The second day of the Jaipur Literature Festival saw a rewarding focus on literature. The first session we attended saw Uday Prakash and Jason Grunebaum read in Hindi and English respectively from sections of the three stories included in The Walls of Delhi, shortlisted for the DSC South Asian Literary Prize. Moderated by Namita Gokhale, the Festival Director, the session was a showcase for what a literature festival should aspire to. The audience was asked to enter two worlds at once – the Hindi world of the original stories and the English world of its translation. Central to the discussion was the challenge of translating, involving re-contextualization while retaining the nuances of the world translated. Not all of these nuances are translatable, but a good translation is able to provide a perspective to its world without an over-reliance on excessive description.
‘God as Political Philosopher: Dalit Perspectives on Buddhism’, was well attended and accompanied by heated debates. The contentious session was negotiated well by Patrick French and featured Ajay Navaria, Kancha Ilaiah and Nirupama Dutt. The title derived from Ilaiah’s book, God as Political Philosopher: Buddha’s Challenge to Brahminism, and triggered much debate on whether religion offered any means through which a nation-state can ensure a just system that does not discriminate by caste, creed, or race. Ilaiah suggested that Buddhism offers a model for a just state that surpasses the caste-based decree of Hinduism. Navaria, a Hindi-language writer, strongly opposed this, noting that religion itself does not provide an answer, as is evident in the case of Dalits who convert to Buddhism but still bear their lower-caste status on their state identity cards. He suggested that the solution had to come from a secular state uninfluenced by religion. Nirupama Dutt took the middle path, stating that reforms within religion are essential and can only be done from the inside out; the state needs to remain impartial to religion but can draw ideas from it. The session was followed by a lively discussion that spilled over into the audience and well into the day.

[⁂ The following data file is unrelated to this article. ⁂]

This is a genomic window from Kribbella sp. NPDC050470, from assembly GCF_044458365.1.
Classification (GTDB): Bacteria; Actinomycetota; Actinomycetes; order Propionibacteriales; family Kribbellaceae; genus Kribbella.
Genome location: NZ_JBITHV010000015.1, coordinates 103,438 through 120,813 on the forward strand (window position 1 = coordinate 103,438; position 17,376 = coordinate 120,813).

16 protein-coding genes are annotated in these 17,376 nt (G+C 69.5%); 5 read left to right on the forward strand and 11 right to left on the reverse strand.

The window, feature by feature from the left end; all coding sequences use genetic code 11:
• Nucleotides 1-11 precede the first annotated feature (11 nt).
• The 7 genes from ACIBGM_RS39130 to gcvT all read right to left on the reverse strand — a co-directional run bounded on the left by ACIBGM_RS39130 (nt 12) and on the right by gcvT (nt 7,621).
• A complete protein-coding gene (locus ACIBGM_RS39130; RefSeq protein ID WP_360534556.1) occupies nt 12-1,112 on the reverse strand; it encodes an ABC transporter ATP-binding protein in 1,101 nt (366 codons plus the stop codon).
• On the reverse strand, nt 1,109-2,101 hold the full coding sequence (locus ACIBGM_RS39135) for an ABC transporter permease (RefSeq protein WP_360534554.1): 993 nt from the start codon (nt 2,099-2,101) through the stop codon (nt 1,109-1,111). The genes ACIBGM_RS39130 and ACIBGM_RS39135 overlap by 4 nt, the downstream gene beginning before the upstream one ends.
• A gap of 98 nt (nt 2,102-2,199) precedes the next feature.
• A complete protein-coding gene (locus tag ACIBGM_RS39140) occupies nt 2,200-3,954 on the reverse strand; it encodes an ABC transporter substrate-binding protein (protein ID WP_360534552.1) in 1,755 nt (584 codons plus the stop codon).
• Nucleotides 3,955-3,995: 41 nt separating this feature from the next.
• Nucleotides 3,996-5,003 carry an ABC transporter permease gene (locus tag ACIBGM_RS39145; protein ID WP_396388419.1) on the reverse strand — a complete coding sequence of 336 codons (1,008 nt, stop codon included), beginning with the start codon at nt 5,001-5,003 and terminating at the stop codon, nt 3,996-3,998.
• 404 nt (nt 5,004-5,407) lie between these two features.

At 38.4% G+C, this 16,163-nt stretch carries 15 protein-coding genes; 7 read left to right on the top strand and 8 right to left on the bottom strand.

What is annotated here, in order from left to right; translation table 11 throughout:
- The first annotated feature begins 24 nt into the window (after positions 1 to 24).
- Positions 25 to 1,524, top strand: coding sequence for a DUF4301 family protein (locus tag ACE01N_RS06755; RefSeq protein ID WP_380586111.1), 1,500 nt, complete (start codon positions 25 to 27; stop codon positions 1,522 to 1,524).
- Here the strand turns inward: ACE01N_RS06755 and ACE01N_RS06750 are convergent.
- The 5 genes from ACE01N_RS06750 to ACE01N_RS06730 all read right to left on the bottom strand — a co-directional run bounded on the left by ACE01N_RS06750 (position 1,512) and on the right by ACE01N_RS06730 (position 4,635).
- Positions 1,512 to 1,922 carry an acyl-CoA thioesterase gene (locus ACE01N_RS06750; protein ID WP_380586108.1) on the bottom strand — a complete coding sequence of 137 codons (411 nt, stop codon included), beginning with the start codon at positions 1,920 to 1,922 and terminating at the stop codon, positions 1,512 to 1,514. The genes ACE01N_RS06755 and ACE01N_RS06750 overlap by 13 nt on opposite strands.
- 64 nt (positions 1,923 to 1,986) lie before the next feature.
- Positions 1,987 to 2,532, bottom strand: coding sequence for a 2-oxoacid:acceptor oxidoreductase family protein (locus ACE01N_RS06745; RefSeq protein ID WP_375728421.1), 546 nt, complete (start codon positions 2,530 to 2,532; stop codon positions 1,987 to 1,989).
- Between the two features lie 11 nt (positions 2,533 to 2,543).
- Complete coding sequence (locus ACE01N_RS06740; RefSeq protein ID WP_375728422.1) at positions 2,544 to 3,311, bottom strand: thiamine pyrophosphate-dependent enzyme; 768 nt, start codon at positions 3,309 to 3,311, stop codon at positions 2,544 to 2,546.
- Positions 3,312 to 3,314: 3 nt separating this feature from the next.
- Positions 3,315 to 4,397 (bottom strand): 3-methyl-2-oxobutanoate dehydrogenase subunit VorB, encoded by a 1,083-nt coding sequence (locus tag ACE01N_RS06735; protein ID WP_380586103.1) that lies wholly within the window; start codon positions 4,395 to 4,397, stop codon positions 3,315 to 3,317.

With an unusual choice between ‘What is a Classic?’ and ‘007: Ian Fleming and the making of James Bond’, attempts to attend the first half of the the former and the second half of the latter proved somewhat unsuccessful. The session on classics veered towards the academic but was nonetheless engaging in its questioning of the use of the word ‘Classic’ and ‘Classical’ in this part of the world. In the Bond session, Sebastian Faulks’ humour and piercing observations were a pleasure to listen to.
The bookstalls scattered around the venue, in addition to the festival’s bookshop, saw much action throughout the day. The Pratham book stall (www.prathambooks.org), for example, featured the affordable children’s books the publisher specializes in. Their latest release, What on Earth Happened? The Complete Story of Planet, Life and People from the Big Bang to the Present Day, is an incredible wall book that traces the history of the world from inception to the present day – a perfect gift for 10 to 14-year-olds.
The big event of the day was the announcement of the DSC prize for South Asian Literature. The prize ceremony was inexplicably bereft of three of the shortlisted authors – Amitav Ghosh, Tahmima Anam, and Mohammed Hanif. But the other three shortlisters – Jeet Thayil, Jamil Ahmed, and the duo of Uday Prakash and Jason Grunebaum – each talked briefly about their works. The jury, which went through 81 submissions to create the longlist and then the six-book shortlist, then announced that it had settled on Jeet Thayil’s first novel, Narcopolis, on the opiate-soaked underbelly of Bombay.
We’re heading to Delhi’s bookshops and its art fair, so forgive us if we miss a Jaipuri beat. But we’ll write, wherever we are – PS, La.Lit